Lahore Qalandars 179 for 8 (Zaman 56, Rizwan 29, Amir 2-30) beat Karachi Kings 172 for 8 (Sangakkara 65, Malik 39, Tanvir 2-30) by seven runs

In a nutshell

Kumar Sangakkara's best form since international retirement wasn't enough to overhaul Lahore Qalandars' top-heavy batting performance in the latter's seven-run win. In an entertaining contest at the Sharjah Stadium, Brendon McCullum's men struggled to deliver a knockout blow to Karachi Kings, which meant the win looked narrower than it actually was. Karachi's chase of 180 looked an uphill battle from the start, with the beleaguered Chris Gayle holing out to long-off in the second over of the chase bowled by Sunil Narine. Karachi's challenge, in truth, lasted for the duration of the 101-run third-wicket partnership between Sangakarra and Shoaib Malik. When the pair fell within five balls of each other, the chase swiftly faded.

Lahore's captain McCullum's lean run also continued, as he dragged a straight delivery on for a second successive duck, but the rest of the batsmen demonstrated that the horror innings against Peshawar Zalmi, where they were bowled out for 59, had not dissuaded them from going for their shots. Fakhar Zaman and Jason Roy shrugged off their captain's departure to plunder 57 runs by the sixth over. Zaman barely noticed Roy's dismissal, or indeed the end of the Powerplay, as he and Umar Akmal continued to swing from the hip. Karachi did not help themselves, dropping a pair of fairly routine catches that would have sent the pair packing earlier. By the end of the 13th over, Lahore were 125 for 4, and looked set for 200, and while they didn't quite manage that, their final score of 179 was good in the end anyway.

Where the match was won

A slow start is often costly in any T20 contest but when chasing 180, it is almost decisive. Gayle looked a tortured shell of his usual self in his seven-ball stay at the crease, and Babar Azam played a lazy shot to gift third man an easy catch. Sangakarra began brightly, his timing as well as placement his vintage majestic self, but with Malik also struggling early on, Karachi only mustered 60 runs in the first nine overs. The innings really only burst into life off the back of a poor tenth over from Bilawal Bhatti, and 53 runs came off the next four overs. But the slow start meant Karachi's asking rate never really came down to a point when the pressure was off, and Sangakarra ultimately fell playing the high-risk cricket that was the only option before the side.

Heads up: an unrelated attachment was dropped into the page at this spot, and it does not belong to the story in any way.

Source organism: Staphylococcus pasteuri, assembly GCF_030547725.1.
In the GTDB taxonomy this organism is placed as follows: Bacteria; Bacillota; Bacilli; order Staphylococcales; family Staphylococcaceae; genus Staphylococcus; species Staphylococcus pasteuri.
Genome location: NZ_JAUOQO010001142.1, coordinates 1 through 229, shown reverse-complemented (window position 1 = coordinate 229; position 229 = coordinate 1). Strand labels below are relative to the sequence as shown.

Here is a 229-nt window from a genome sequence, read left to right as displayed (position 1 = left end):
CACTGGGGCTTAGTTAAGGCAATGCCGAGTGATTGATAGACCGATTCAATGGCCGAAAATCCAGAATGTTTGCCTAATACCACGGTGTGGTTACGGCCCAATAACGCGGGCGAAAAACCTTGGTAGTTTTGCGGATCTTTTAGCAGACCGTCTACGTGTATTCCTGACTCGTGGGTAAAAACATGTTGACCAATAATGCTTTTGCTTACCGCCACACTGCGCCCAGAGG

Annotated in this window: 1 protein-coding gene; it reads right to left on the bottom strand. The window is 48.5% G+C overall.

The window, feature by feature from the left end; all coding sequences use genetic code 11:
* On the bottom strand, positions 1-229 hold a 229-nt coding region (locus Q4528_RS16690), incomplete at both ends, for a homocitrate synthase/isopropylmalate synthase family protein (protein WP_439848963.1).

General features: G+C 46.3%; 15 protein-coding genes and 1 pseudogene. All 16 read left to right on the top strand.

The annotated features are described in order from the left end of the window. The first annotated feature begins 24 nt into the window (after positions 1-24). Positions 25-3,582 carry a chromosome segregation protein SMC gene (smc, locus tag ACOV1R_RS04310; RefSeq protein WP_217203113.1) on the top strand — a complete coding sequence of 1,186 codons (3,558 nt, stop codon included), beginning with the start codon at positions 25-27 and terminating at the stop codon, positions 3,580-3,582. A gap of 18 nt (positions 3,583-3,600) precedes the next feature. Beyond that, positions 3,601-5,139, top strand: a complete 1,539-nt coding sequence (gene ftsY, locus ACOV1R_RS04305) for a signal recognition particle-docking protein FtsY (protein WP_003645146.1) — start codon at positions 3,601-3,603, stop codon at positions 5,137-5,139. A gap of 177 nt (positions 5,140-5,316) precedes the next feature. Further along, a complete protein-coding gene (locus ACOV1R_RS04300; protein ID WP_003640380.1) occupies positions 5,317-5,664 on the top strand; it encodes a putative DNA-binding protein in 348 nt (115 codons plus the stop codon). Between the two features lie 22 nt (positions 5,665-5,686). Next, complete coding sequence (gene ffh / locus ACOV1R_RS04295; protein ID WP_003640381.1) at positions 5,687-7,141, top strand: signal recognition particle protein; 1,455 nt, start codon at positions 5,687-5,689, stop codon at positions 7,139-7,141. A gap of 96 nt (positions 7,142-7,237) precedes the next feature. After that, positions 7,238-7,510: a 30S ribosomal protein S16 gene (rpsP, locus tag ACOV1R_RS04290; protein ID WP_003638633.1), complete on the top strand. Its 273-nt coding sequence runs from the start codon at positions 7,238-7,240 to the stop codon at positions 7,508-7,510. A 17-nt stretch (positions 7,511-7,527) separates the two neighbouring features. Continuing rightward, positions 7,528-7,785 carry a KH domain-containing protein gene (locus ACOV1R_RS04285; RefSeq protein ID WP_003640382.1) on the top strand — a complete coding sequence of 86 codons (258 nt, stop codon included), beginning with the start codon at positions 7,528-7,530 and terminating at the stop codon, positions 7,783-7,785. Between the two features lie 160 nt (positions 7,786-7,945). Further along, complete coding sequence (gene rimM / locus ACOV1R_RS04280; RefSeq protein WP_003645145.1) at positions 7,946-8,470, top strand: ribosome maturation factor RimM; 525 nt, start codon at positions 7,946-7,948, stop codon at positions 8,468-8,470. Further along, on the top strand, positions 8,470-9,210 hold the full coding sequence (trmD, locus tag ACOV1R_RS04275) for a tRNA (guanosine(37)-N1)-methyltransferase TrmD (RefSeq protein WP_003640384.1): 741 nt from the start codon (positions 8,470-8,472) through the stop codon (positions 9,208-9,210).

The men that won it

Narine, the bowling equivalent of McCullum in T20s, has lived up to his billing all tournament. He was at his wily, unplayable best today, turning the ball sharply off the Sharjah surface with no batsman seeming to pick him up properly. It appeared that as long as Lahore could turn to him, they were ahead in the game. It helped, of course, that the two wickets he took were of Gayle and Kieron Pollard. The mystery Narine continues to carry in his arsenal was epitomised by Pollard's cluelessness as he played all around an offspinner.

Fielding fit

The fielding between the two sides was particularly stark. While Lahore looked sharp and alert under the stewardship of McCullum, taking their catches and hitting the stumps regularly, Karachi were sloppy. Zaman and Akmal had comfortable chances put down - the former, unhelpfully, by Sangakarra - and Karachi regularly struggled to stop ones from turning into twos. Given that the margin of defeat was only seven runs, such sloppiness cost them dear and they can ill-afford such untidiness in the following games if they have to lift themselves from the bottom of the table.

The moment of the match

The abiding memory of this game will undoubtedly be the century stand between Malik and Sangakarra, boasting a combined age of 74. Sangakarra's lofted cover drive, in particular, is a shot worth the clichéd admission fee on its own. On consecutive deliveries off the unfortunate Yasir Shah in the thirteenth over, he showcased both his finesse and destructive power, timing the first over extra cover for four. Yasir went straighter next ball, but was still brave enough to flight the ball generously. Fortune didn't favour him, as Sangakkara slog-swept him - still gracefully, somehow - onto the Sharjah roof. It might not have been decisive, but it was certainly delightful.

Where they stand

Lahore's up-and-down season continues, with McCullum's men managing two wins and two losses. They have four points, and sit fourth in the table on net run rate. Karachi are yet to manage a win in their three games.

Danyal Rasool is a sub-editor at ESPNcricinfo. @Danny61000